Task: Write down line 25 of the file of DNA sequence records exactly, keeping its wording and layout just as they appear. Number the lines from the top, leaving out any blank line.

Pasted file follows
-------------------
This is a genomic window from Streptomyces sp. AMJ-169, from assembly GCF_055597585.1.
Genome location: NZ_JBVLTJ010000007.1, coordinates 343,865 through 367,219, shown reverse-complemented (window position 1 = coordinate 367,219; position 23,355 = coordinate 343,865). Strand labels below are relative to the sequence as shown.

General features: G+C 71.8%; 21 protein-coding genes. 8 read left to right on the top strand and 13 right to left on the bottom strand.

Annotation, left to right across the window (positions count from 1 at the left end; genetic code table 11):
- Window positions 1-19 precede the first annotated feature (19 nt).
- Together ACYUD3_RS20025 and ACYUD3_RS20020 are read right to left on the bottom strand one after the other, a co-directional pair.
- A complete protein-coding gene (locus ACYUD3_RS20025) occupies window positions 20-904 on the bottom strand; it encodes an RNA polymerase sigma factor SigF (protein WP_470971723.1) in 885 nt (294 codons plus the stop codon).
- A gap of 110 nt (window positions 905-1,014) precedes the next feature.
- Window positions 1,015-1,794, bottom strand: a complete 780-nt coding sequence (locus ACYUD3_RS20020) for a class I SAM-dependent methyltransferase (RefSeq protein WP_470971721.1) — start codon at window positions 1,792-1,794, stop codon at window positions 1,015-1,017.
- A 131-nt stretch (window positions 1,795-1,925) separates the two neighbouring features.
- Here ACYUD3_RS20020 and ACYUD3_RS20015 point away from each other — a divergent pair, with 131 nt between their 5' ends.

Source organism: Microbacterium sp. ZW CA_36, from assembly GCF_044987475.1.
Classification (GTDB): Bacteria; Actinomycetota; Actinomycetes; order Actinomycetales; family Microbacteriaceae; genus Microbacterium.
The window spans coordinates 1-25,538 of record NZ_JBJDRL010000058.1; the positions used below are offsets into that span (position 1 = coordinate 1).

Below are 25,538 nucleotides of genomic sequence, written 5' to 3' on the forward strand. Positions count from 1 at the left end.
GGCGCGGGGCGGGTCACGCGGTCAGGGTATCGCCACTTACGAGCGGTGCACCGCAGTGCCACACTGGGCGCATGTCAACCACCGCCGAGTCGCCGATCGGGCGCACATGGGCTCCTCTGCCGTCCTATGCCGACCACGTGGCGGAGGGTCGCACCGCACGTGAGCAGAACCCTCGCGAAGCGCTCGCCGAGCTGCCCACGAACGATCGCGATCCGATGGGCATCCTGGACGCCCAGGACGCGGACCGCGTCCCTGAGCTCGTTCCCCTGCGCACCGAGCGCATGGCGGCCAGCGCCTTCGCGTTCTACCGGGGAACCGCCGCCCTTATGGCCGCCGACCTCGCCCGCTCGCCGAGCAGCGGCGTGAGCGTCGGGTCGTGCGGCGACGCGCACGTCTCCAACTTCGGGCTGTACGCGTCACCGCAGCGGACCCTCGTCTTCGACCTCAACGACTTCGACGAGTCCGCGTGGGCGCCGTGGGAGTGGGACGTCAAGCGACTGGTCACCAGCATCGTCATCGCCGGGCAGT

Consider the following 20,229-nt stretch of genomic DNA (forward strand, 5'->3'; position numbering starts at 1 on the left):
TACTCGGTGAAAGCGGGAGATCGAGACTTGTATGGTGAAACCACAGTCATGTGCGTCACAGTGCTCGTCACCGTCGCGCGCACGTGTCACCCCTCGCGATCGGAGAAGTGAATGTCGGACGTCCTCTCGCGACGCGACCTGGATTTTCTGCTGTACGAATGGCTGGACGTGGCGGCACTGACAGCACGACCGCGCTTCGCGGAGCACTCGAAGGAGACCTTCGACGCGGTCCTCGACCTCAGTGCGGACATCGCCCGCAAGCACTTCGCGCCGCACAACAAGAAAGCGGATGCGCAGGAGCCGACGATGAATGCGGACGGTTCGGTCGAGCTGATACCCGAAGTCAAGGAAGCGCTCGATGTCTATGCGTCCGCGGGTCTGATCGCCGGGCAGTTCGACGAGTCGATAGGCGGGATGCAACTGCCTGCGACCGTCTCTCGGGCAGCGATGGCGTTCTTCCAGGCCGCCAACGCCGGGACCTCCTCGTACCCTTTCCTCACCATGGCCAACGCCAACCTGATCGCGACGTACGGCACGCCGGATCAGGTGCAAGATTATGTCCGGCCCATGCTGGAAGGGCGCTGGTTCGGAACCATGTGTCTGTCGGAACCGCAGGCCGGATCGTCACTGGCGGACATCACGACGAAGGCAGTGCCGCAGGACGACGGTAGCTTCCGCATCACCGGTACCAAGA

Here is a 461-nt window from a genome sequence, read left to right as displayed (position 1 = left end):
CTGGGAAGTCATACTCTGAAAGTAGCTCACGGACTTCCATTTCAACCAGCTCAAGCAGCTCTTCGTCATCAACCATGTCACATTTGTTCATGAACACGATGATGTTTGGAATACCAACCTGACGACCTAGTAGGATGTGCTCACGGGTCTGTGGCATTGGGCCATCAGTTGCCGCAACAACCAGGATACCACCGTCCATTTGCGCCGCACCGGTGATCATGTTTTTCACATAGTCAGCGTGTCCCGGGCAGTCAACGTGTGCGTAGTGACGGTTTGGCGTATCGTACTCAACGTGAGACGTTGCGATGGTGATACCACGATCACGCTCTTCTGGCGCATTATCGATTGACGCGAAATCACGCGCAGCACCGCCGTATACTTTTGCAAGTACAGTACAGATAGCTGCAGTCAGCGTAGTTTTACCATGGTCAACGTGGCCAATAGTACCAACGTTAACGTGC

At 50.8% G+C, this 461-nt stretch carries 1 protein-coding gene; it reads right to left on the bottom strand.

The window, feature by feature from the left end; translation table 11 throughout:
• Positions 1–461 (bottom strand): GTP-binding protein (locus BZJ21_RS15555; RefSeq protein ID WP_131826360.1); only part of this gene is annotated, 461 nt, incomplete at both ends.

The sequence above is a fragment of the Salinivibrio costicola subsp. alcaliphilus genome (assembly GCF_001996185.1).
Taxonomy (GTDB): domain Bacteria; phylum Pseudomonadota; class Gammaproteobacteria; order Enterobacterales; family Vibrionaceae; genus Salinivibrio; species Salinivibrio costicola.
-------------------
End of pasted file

Taxonomy (GTDB): domain Bacteria; phylum Pseudomonadota; class Gammaproteobacteria; order Enterobacterales; family Vibrionaceae; genus Salinivibrio; species Salinivibrio costicola.